The Womanless Man, Continued, 2

31 Jan


The Womanless Man

L. Stewart Marsden

Continued, 2

Go to previous installment

Go to story beginning . . . 

* * * * *

The blind had obviously been there for years. Brent found it one day on another hunting trip, and took some time to make small repairs. 

“Now you take the fox pee and spread it around the place — sparingly though — it doesn’t take much.” Brent talked in a loud whisper.

Stew obeyed. As he circled the blind, he noticed deer corn strewn about in the woods. 

The two sat with their backs against one of the rickety walls of the blind, their breaths steaming from their noses and mouths. Brent’s fu Manchu had already begun to ice up, as had his eyebrows. His head was well insulated with a wool toboggan and fleece hood, both a bright orange.

Brent showed Stew how to load his rifle and site through the scope. He pointed out a feature than enabled low-light vision.

“God, man, with all this high-powered technology, it’s a wonder there are any deer anywhere.”

“No shit. But if you follow the rules, like hunting in season, and hunting fairly …”

“Which is an oxymoron,” Stew chided.

“… hunting fairly,” Brent repeated, “the deer population is actually on the increase. Hell, I saw one eating my hostas the other day and thought ‘Damn! If I’d only had my gun or my bow!’”

The day passed quietly. Every so often Brent would chuckle to himself, then tell Stew an off-colored joke. Stew wondered if Brent ever had anything on his mind other than boobs and pussy.

“So the guy my first wife left me for, after about a year — we become buddies. And he says to me, he says ‘You never told me she was like this!’ And I say, ‘You never asked!’

Brent wore everything on his sleeve, and especially after a couple of swigs from his silver flask. Stew was more circumspect, but gradually, between the boredom, the cold, and the bourbon, began to open up. He told him about his Starter Wife’s indiscretions.

“Shit, man! I’da got my gun and blown the nuts off those guys.”

“Good for them it was me and not you, then. Plus we wouldn’t be out here in the freezing cold if you had cause you’d be serving three life sentences.”

“Well, once you’ve got your first kill, it begins to run in your veins.”

“You talking about men or deers?”

“Deer, dammit! Get your fucking hearing checked! Anyway, I swear to god, there’s no meat like deer meat, Stubie. Pure lean. Very little fat at all. And … no additives! I brought along some deer chili for supper and you will think you’ve died and gone to heaven!”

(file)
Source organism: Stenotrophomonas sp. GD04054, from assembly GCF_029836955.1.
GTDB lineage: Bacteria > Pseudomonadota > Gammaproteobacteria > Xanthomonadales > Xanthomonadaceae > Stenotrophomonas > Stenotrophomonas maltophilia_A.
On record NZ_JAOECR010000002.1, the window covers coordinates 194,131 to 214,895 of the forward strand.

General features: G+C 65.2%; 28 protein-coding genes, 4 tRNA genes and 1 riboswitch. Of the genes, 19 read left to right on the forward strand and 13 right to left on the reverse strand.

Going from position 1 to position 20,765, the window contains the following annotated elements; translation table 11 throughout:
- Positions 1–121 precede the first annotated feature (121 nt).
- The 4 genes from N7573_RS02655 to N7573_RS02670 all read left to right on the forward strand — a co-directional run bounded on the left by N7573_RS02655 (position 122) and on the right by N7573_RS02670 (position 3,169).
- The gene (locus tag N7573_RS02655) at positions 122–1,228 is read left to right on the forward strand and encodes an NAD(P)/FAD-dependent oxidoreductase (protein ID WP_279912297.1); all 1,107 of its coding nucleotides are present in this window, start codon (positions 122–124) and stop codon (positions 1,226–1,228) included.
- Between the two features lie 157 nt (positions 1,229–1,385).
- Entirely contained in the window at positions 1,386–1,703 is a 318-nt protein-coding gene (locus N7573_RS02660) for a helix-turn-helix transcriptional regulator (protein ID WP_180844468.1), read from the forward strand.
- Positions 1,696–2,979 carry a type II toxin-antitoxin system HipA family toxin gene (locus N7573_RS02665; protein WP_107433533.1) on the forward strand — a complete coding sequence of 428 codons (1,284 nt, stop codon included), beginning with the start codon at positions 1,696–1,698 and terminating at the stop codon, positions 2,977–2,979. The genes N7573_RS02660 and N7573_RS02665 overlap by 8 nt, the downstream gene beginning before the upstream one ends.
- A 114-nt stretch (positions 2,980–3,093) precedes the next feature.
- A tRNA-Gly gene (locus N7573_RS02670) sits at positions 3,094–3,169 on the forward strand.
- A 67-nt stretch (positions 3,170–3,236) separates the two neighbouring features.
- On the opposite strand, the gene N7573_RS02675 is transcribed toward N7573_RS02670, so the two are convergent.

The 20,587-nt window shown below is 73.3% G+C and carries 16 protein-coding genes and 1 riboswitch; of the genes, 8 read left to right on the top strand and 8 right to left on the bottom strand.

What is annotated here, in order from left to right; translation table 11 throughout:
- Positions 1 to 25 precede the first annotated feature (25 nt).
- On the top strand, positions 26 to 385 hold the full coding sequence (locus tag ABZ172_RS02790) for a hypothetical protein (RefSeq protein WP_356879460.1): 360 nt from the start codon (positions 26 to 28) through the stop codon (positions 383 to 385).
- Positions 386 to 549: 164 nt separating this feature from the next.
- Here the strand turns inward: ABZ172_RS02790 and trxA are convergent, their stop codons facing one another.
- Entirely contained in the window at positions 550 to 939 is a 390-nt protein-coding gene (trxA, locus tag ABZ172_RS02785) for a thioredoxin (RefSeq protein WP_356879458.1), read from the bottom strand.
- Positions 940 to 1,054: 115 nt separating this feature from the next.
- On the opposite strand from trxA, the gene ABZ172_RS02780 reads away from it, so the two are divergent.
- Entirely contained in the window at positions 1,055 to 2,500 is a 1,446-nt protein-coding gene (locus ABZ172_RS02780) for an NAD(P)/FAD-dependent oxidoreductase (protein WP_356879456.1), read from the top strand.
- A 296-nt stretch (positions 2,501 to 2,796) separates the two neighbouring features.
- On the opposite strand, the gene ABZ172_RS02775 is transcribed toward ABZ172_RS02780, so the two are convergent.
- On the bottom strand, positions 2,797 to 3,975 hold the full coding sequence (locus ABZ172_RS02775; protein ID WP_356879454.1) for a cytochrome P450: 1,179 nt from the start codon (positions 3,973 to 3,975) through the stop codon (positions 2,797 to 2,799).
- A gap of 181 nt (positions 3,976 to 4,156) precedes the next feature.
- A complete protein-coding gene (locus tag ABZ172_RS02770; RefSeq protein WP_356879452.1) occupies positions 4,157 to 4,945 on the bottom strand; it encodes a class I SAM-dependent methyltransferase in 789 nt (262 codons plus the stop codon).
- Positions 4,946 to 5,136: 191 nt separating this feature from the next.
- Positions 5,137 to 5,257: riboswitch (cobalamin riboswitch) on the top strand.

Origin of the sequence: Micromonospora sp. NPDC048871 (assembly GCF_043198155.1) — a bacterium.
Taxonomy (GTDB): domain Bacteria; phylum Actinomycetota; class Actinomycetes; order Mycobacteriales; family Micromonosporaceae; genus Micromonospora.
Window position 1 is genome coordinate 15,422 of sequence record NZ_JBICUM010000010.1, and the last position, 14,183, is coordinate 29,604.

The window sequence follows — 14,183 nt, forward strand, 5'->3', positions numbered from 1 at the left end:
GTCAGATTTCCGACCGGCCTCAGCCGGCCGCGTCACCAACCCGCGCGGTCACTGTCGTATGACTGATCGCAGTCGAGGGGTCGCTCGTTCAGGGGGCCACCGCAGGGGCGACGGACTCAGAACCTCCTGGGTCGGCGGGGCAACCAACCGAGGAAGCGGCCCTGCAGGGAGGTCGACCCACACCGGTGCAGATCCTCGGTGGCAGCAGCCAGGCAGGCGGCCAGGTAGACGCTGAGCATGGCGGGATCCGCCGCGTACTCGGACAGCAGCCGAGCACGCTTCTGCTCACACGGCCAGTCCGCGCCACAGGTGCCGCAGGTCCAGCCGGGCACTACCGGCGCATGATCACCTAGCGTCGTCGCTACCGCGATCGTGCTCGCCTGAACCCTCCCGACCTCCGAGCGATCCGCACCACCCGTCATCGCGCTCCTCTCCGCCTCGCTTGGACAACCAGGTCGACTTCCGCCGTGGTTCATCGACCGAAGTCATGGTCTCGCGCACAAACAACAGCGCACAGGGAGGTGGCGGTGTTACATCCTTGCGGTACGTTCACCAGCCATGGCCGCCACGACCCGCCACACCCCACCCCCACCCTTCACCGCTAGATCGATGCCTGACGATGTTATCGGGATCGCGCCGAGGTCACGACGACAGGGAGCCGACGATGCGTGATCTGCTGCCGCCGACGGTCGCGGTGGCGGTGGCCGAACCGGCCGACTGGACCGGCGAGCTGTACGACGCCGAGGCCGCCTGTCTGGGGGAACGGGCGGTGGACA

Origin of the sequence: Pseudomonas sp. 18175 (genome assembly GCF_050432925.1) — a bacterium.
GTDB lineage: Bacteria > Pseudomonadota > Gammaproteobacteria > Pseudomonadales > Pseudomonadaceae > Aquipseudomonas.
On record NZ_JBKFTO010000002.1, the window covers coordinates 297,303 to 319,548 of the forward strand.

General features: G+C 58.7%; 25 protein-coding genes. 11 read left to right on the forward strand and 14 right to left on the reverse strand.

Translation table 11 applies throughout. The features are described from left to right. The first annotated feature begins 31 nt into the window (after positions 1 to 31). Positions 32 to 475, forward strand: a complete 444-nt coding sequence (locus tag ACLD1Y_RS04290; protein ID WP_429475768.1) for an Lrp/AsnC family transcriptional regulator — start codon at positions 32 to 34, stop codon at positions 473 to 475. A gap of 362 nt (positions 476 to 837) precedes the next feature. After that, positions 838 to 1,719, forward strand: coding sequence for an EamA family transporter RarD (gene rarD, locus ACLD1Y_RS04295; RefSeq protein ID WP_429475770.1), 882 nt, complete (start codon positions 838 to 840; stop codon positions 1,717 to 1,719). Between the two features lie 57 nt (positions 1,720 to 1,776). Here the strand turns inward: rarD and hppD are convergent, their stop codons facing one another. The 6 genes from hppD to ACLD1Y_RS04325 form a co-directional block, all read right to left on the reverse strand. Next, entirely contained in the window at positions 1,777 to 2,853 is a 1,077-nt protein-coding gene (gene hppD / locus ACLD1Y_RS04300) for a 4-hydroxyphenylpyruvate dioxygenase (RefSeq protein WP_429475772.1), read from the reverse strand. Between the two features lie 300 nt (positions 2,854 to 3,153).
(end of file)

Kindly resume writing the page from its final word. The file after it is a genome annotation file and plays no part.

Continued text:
“I ate deer once on a camping trip with my Scout troop. Some guy fried up chunks of deer in butter. It was really good!”

“You wait. You fire off a round and get a buck or doe, and all this misery will be worth it, I swear.”

Then, as if on cue, Brent thumped Stew’s chest with his gloved hand and gave a loud “Shhhhh!”, then pointed out to a small clearing they’d been watching. Stew’s heart began to beat rapidly as a large amber-colored deer nosed cautiously through the trees and into the clearing. 

“A buck!” Brent whispered excitedly.

The male stepped with practiced motion, as though choreographed, toward deer corn piled high by Brent earlier. Sniffing the air, looking about nervously, the animal seemed to check off a mental list of precautions before exposing his full body in the clearing. He shivered along his flank against the cold, and dipped his nose toward the corn.

While Stew watched, mesmerized, Brent had carefully picked up a rifle and checked to see it was ready to fire. He nudged Stew out of his daze, and slowly handed him the weapon, nodding toward the buck. Brent’s face was aglow with excitement, his eyes wide, as he kept nodding and grinning at Stew. 

Slowly, Stew lay down on his stomach, and put the rifle stock against his shoulder, his cheek feeling the cold wood. Clicking the safety off, he leaned into the gun and positioned his eye against the scope, then moved the barrel until the crosshairs found the spot on the deer, just behind the front shoulder, that Brent had instructed him to aim at.

The buck dipped to nibble at the corn, bobbing his head back up and rechecking his surroundings. Stew slowly, carefully found the trigger with his right index finger, which he initially stroked up and down along its curve.

He remembered Brent’s instructions: deep breath, hold, and slowly exhale while squeezing the trigger.

In a flash he was a kid with the Daisy air rifle, sighting down a much cruder barrel at a robin in the snow. As if that child, he suddenly aimed higher and fired.

And like that childhood day, he watched the slug erupt from the barrel straight toward the buck, striking it just between the shoulder and the neck.

* * *

Continued . . .



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